• GMAT / GRE scores in the 95 plus percentile
  • GPA scores north of grade A or equivalent
  • Diverse range of industries, roles and geographies

There are also some intangible factors that got those students in. But you won’t see them openly on any bschool site. These include:

  • Clear MBA goals and roadmap to get there
  • Strong foundation of skills and strengths
  • Strength of the application: Essays, resume, interviews
  • The elusive X factor that differentiates them and makes them more desirable than the others.

In a nutshell, those are the most important factors that can be used to understand, if not accurately calculate, your admission odds.

The tangible factors can be covered to some extent by online MBA admission calculators, but the intangibles ones require experienced human evaluators.

All well and good when your profile has those qualities readily available. But what about the more common scenario – when you lack one or all of the “seemingly best” qualities in a typical MBA applicant profile?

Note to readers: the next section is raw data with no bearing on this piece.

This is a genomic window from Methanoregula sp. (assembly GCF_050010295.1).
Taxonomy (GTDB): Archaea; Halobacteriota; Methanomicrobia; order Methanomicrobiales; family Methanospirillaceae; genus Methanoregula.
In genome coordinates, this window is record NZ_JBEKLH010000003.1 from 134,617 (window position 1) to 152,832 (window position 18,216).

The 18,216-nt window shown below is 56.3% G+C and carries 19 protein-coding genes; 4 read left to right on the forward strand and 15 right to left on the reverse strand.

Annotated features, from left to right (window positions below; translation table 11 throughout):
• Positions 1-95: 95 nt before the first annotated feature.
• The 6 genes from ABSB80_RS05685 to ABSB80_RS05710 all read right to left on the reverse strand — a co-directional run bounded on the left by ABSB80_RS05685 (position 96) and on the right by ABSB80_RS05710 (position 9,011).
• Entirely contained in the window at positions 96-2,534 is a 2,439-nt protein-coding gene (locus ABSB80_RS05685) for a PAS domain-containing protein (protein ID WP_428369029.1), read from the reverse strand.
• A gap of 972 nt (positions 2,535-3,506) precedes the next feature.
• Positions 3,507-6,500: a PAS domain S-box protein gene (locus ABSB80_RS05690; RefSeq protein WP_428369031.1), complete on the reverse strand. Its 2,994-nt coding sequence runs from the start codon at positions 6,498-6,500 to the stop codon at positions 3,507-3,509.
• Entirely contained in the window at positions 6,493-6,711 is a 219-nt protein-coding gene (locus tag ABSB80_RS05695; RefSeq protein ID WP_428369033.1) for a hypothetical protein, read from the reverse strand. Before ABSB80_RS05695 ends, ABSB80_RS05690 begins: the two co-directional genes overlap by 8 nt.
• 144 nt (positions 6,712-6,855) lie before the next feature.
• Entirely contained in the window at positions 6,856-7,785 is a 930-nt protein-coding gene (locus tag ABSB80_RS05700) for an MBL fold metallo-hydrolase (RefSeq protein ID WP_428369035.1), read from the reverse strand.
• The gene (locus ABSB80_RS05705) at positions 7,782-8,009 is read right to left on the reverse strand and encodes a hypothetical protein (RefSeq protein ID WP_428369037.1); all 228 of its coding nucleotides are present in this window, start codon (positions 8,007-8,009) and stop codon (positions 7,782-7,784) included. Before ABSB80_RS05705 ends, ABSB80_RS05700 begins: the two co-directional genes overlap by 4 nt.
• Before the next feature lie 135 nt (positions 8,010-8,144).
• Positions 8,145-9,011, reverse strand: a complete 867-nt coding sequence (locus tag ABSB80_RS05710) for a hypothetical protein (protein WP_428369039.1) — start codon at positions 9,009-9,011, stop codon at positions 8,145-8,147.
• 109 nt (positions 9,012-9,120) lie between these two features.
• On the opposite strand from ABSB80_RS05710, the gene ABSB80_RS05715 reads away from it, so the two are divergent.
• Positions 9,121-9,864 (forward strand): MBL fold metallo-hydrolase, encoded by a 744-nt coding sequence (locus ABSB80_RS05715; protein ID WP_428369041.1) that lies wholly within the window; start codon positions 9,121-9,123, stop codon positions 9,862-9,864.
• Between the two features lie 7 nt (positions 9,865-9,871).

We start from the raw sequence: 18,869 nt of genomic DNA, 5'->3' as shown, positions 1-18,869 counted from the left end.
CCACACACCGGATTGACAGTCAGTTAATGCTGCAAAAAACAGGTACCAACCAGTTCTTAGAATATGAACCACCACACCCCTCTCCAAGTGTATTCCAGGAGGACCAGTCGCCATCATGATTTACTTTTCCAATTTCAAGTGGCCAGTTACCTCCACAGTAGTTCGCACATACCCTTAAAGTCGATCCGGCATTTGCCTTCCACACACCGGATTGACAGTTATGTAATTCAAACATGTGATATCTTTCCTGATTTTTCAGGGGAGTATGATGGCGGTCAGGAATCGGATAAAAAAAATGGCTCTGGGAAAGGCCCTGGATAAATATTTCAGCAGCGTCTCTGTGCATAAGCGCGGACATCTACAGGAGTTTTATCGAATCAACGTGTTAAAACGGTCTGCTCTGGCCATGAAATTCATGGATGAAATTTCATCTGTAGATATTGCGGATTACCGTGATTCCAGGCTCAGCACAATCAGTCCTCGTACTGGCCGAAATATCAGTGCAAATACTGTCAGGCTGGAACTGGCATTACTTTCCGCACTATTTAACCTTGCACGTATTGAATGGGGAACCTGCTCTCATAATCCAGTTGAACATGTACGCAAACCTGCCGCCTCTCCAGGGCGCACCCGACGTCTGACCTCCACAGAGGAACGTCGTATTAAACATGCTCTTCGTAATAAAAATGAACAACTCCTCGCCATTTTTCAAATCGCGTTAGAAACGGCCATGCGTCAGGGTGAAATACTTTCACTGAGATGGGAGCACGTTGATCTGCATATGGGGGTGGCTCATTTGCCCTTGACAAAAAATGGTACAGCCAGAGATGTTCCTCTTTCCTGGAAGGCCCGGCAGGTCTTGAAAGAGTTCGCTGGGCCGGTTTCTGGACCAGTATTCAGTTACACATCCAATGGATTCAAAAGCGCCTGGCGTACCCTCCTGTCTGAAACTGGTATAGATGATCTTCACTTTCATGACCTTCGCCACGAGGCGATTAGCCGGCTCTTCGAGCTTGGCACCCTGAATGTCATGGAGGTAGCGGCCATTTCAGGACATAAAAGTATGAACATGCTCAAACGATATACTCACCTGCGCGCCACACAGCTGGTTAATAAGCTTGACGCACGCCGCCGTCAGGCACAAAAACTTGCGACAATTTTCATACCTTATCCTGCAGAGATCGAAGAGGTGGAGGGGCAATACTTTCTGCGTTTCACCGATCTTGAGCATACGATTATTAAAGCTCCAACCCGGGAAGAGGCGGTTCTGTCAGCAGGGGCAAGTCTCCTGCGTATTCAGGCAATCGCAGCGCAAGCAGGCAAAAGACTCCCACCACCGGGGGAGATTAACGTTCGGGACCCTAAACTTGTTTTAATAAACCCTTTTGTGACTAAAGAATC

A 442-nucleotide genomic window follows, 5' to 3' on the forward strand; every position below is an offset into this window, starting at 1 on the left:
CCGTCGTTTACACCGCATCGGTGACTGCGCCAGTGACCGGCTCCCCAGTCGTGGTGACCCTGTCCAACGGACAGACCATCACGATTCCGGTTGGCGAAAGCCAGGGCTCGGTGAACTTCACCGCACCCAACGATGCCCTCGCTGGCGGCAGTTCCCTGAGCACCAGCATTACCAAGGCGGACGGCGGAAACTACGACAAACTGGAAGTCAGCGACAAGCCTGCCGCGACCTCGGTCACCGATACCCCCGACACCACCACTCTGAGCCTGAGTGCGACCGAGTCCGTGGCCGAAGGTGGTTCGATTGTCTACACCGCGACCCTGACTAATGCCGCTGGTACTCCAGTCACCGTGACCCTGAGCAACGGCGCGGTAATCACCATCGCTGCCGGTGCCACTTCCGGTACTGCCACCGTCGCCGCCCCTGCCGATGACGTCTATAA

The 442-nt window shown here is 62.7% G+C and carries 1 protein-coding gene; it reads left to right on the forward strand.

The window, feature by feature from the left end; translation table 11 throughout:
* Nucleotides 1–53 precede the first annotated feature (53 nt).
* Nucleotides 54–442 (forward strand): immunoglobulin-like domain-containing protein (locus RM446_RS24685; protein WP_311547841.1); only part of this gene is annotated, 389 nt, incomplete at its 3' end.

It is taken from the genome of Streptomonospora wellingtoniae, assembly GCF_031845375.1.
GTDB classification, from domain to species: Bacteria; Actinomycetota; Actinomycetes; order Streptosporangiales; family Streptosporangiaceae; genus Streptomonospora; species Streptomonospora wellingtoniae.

An automated chances calculator would knock out many good programs from the list, since it cannot look beyond obvious (or perceived) flaws in the profile data.
 

Why are admission chances difficult to calculate?

 
Many business schools hardly ever declare cut-offs (minimum scores, work experience, or grades) lest they discourage real talent from slipping through the cracks for lack of being “on trend” with their historical averages.

For instance, even though the average age at typical US MBA programs is 28 years, ranging from 26 to 32, schools can definitely make an exception for an undergraduate with a brilliant academic record and perhaps even noteworthy entrepreneurial accomplishments. Why would any top MBA program throw such an application away for the candidate’s age?